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WASHINGTON – Army Pfc. Bradley Manning, the accused source of the WikiLeaks document scandal, will be moved from the Marine Corps base at Quantico, Virginia to a state-of-the-art facility in Fort Leavenworth, Kansas, the Pentagon announced late Tuesday.
Jeh Johnson, the Pentagon's general counsel, told reporters the decision to move Manning was not a response to international criticism surrounding his treatment at Quantico, rather because the Kansas-based facility will better "meet Private Manning's health and welfare needs given the possibility he will remain in pretrial confinement."
Manning has been held at the maximum-security detention facility at Quantico since July. Combined with time he spent in Iraq he has been in military custody for 10 months.
During that time Manning's lawyer has filed numerous complaints, arguing his client was unfairly classified as a maximum-security detainee who posed a risk to his own health. At times Manning was made to stand at attention in the nude at the front of his cell in the morning. He is kept in his cell 23 hours a day, where he was prohibited from exercising. He gets one hour outside a day and eats alone, unlike most other detainees. Officials have said all those measures were for his own protection.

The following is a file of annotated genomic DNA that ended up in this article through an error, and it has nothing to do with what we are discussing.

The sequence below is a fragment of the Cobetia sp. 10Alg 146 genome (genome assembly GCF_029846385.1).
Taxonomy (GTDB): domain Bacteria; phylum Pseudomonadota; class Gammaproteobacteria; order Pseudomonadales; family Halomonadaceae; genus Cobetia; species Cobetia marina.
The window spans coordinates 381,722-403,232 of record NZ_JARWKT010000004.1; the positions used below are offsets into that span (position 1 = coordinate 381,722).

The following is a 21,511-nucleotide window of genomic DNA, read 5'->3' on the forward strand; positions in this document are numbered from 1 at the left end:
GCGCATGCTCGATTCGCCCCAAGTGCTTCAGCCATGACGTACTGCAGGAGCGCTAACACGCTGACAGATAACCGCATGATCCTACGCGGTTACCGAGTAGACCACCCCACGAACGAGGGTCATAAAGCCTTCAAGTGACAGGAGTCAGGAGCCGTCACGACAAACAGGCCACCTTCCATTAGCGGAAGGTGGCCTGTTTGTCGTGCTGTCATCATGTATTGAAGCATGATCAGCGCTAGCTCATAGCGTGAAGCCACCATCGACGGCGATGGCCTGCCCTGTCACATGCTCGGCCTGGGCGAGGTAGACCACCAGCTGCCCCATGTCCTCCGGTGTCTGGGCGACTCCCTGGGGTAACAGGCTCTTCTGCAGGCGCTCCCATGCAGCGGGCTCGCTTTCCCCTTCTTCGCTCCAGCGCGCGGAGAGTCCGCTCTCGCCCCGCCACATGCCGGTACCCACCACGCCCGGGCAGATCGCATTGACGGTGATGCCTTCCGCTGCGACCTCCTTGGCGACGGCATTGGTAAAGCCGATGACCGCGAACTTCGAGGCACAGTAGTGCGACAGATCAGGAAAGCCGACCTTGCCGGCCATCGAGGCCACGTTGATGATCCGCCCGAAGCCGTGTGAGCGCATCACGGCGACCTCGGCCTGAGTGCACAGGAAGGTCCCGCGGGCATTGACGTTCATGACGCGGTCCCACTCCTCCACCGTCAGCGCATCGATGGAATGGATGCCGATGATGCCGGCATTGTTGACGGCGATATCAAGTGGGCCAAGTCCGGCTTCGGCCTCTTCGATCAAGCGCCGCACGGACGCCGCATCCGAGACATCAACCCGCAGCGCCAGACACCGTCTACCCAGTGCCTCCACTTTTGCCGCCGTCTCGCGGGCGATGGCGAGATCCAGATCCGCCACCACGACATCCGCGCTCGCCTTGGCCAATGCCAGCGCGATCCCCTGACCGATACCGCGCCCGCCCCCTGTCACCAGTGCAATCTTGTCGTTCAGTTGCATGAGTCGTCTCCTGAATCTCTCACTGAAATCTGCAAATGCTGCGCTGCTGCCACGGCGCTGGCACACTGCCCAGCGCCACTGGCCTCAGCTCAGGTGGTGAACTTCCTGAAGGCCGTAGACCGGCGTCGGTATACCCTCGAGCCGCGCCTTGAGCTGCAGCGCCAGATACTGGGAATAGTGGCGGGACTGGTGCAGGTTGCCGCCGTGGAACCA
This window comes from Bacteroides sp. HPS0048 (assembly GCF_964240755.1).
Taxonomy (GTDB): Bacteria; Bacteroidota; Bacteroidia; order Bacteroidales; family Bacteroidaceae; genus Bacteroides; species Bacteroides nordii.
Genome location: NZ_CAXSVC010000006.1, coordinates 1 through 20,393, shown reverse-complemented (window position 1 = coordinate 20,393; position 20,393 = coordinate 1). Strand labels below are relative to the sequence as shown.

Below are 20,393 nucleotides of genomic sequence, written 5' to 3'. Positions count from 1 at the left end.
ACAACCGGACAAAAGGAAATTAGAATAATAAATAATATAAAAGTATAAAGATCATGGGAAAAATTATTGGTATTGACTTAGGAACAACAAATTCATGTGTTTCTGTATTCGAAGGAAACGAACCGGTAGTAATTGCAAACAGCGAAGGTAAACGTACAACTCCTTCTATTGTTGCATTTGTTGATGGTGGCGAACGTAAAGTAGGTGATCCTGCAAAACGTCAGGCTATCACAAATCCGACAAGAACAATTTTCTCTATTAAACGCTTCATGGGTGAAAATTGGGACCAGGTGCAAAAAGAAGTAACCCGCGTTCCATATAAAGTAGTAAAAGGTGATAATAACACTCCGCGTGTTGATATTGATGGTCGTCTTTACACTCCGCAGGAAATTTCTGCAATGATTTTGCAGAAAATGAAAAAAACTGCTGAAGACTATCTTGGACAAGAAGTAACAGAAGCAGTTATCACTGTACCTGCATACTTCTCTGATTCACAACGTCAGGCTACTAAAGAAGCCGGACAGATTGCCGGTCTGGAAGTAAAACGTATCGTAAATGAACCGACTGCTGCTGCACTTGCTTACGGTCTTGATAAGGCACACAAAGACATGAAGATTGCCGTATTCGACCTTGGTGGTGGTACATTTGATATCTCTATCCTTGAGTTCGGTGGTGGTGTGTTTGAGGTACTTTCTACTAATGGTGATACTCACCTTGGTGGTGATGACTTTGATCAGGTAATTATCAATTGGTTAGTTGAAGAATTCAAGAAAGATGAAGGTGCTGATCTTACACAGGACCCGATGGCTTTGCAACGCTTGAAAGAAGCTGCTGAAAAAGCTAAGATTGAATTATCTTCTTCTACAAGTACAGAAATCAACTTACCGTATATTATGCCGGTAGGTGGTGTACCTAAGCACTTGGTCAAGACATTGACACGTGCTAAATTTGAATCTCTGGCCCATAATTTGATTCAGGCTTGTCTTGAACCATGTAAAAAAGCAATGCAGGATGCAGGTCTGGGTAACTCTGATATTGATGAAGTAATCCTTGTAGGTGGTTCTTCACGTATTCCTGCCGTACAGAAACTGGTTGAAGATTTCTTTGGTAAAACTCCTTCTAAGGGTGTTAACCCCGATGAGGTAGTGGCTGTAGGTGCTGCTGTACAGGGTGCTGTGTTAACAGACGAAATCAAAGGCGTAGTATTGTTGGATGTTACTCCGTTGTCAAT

Army LTC Dawn Hilton, who oversees detention Joint Regional Correctional Facility at Ft. Leavenworth, said the new facility is better designed for long-term incarceration. After his initial risk assessment Manning will have regular access to a psychiatrist, a psychologist, and a licensed social worker. It's also likely he'll have three hours a day of "recreation time" as well as interaction with other detainees.
For security purposes the Pentagon wouldn’t say when Manning will be transferred, but Johnson said it's "imminent."